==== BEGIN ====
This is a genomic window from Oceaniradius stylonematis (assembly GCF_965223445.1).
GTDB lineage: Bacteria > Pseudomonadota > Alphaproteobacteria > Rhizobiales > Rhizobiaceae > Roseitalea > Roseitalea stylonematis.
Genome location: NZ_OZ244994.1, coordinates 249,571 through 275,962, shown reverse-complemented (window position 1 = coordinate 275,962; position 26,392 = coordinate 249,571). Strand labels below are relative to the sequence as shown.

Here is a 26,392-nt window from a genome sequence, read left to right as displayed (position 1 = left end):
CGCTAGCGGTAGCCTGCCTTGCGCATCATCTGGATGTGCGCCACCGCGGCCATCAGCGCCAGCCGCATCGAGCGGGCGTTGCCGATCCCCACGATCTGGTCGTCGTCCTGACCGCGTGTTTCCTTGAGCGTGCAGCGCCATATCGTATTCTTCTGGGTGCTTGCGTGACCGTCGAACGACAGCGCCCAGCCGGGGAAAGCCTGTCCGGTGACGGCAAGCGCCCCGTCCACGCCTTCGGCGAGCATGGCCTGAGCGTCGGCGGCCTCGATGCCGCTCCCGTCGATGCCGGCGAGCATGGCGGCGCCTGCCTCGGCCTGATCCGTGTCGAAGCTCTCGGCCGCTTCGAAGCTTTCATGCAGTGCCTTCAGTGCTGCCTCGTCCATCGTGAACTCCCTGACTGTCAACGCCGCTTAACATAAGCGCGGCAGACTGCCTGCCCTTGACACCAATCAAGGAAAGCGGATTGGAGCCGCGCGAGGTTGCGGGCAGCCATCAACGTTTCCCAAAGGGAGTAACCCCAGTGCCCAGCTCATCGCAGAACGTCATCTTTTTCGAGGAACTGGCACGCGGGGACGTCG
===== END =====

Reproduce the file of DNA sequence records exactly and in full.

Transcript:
This is a genomic window from Oceaniradius stylonematis (assembly GCF_965223445.1).
GTDB lineage: Bacteria > Pseudomonadota > Alphaproteobacteria > Rhizobiales > Rhizobiaceae > Roseitalea > Roseitalea stylonematis.
Genome location: NZ_OZ244994.1, coordinates 249,571 through 275,962, shown reverse-complemented (window position 1 = coordinate 275,962; position 26,392 = coordinate 249,571). Strand labels below are relative to the sequence as shown.

Here is a 26,392-nt window from a genome sequence, read left to right as displayed (position 1 = left end):
CGCTAGCGGTAGCCTGCCTTGCGCATCATCTGGATGTGCGCCACCGCGGCCATCAGCGCCAGCCGCATCGAGCGGGCGTTGCCGATCCCCACGATCTGGTCGTCGTCCTGACCGCGTGTTTCCTTGAGCGTGCAGCGCCATATCGTATTCTTCTGGGTGCTTGCGTGACCGTCGAACGACAGCGCCCAGCCGGGGAAAGCCTGTCCGGTGACGGCAAGCGCCCCGTCCACGCCTTCGGCGAGCATGGCCTGAGCGTCGGCGGCCTCGATGCCGCTCCCGTCGATGCCGGCGAGCATGGCGGCGCCTGCCTCGGCCTGATCCGTGTCGAAGCTCTCGGCCGCTTCGAAGCTTTCATGCAGTGCCTTCAGTGCTGCCTCGTCCATCGTGAACTCCCTGACTGTCAACGCCGCTTAACATAAGCGCGGCAGACTGCCTGCCCTTGACACCAATCAAGGAAAGCGGATTGGAGCCGCGCGAGGTTGCGGGCAGCCATCAACGTTTCCCAAAGGGAGTAACCCCAGTGCCCAGCTCATCGCAGAACGTCATCTTTTTCGAGGAACTGGCACGCGGGGACGTCG